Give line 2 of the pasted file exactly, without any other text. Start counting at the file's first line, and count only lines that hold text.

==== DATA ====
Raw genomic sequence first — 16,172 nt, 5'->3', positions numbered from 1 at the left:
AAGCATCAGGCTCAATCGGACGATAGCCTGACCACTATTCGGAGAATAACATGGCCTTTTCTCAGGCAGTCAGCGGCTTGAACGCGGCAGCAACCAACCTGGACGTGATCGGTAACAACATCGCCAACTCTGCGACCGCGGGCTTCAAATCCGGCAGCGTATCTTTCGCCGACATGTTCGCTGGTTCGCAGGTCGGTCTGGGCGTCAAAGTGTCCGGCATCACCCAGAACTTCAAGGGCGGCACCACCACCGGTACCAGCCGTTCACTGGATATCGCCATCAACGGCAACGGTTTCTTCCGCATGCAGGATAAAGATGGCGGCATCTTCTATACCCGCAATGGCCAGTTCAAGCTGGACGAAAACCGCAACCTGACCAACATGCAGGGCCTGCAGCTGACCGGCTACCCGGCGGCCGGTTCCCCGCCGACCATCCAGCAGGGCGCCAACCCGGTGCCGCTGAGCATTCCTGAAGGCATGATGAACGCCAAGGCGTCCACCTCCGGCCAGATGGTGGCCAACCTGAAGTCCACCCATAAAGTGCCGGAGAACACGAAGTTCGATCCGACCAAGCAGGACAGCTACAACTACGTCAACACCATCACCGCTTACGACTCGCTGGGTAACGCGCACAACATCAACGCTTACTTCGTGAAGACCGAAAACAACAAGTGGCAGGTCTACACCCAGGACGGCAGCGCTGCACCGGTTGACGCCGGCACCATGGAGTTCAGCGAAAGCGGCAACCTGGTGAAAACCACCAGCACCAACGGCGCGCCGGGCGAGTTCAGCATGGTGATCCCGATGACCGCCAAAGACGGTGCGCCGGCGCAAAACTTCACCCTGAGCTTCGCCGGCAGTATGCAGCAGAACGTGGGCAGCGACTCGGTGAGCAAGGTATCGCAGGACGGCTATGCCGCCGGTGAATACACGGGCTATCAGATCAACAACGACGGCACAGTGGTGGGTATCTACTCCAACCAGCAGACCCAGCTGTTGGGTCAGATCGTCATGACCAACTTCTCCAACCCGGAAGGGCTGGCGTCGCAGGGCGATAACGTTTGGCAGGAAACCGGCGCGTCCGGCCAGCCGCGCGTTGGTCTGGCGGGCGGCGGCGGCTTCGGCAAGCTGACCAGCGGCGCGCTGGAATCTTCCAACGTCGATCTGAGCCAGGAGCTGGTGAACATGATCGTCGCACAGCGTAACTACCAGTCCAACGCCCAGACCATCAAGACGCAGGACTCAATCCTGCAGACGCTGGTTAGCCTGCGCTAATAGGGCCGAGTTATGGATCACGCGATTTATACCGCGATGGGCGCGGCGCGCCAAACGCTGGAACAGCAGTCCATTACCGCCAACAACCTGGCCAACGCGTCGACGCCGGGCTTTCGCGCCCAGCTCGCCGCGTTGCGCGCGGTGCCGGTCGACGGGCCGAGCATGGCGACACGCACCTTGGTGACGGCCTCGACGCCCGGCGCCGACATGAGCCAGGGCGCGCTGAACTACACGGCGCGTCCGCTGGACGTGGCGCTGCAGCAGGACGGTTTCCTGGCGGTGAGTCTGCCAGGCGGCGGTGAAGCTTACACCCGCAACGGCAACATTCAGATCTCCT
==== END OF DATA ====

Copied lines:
AAGCATCAGGCTCAATCGGACGATAGCCTGACCACTATTCGGAGAATAACATGGCCTTTTCTCAGGCAGTCAGCGGCTTGAACGCGGCAGCAACCAACCTGGACGTGATCGGTAACAACATCGCCAACTCTGCGACCGCGGGCTTCAAATCCGGCAGCGTATCTTTCGCCGACATGTTCGCTGGTTCGCAGGTCGGTCTGGGCGTCAAAGTGTCCGGCATCACCCAGAACTTCAAGGGCGGCACCACCACCGGTACCAGCCGTTCACTGGATATCGCCATCAACGGCAACGGTTTCTTCCGCATGCAGGATAAAGATGGCGGCATCTTCTATACCCGCAATGGCCAGTTCAAGCTGGACGAAAACCGCAACCTGACCAACATGCAGGGCCTGCAGCTGACCGGCTACCCGGCGGCCGGTTCCCCGCCGACCATCCAGCAGGGCGCCAACCCGGTGCCGCTGAGCATTCCTGAAGGCATGATGAACGCCAAGGCGTCCACCTCCGGCCAGATGGTGGCCAACCTGAAGTCCACCCATAAAGTGCCGGAGAACACGAAGTTCGATCCGACCAAGCAGGACAGCTACAACTACGTCAACACCATCACCGCTTACGACTCGCTGGGTAACGCGCACAACATCAACGCTTACTTCGTGAAGACCGAAAACAACAAGTGGCAGGTCTACACCCAGGACGGCAGCGCTGCACCGGTTGACGCCGGCACCATGGAGTTCAGCGAAAGCGGCAACCTGGTGAAAACCACCAGCACCAACGGCGCGCCGGGCGAGTTCAGCATGGTGATCCCGATGACCGCCAAAGACGGTGCGCCGGCGCAAAACTTCACCCTGAGCTTCGCCGGCAGTATGCAGCAGAACGTGGGCAGCGACTCGGTGAGCAAGGTATCGCAGGACGGCTATGCCGCCGGTGAATACACGGGCTATCAGATCAACAACGACGGCACAGTGGTGGGTATCTACTCCAACCAGCAGACCCAGCTGTTGGGTCAGATCGTCATGACCAACTTCTCCAACCCGGAAGGGCTGGCGTCGCAGGGCGATAACGTTTGGCAGGAAACCGGCGCGTCCGGCCAGCCGCGCGTTGGTCTGGCGGGCGGCGGCGGCTTCGGCAAGCTGACCAGCGGCGCGCTGGAATCTTCCAACGTCGATCTGAGCCAGGAGCTGGTGAACATGATCGTCGCACAGCGTAACTACCAGTCCAACGCCCAGACCATCAAGACGCAGGACTCAATCCTGCAGACGCTGGTTAGCCTGCGCTAATAGGGCCGAGTTATGGATCACGCGATTTATACCGCGATGGGCGCGGCGCGCCAAACGCTGGAACAGCAGTCCATTACCGCCAACAACCTGGCCAACGCGTCGACGCCGGGCTTTCGCGCCCAGCTCGCCGCGTTGCGCGCGGTGCCGGTCGACGGGCCGAGCATGGCGACACGCACCTTGGTGACGGCCTCGACGCCCGGCGCCGACATGAGCCAGGGCGCGCTGAACTACACGGCGCGTCCGCTGGACGTGGCGCTGCAGCAGGACGGTTTCCTGGCGGTGAGTCTGCCAGGCGGCGGTGAAGCTTACACCCGCAACGGCAACATTCAGATCTCCT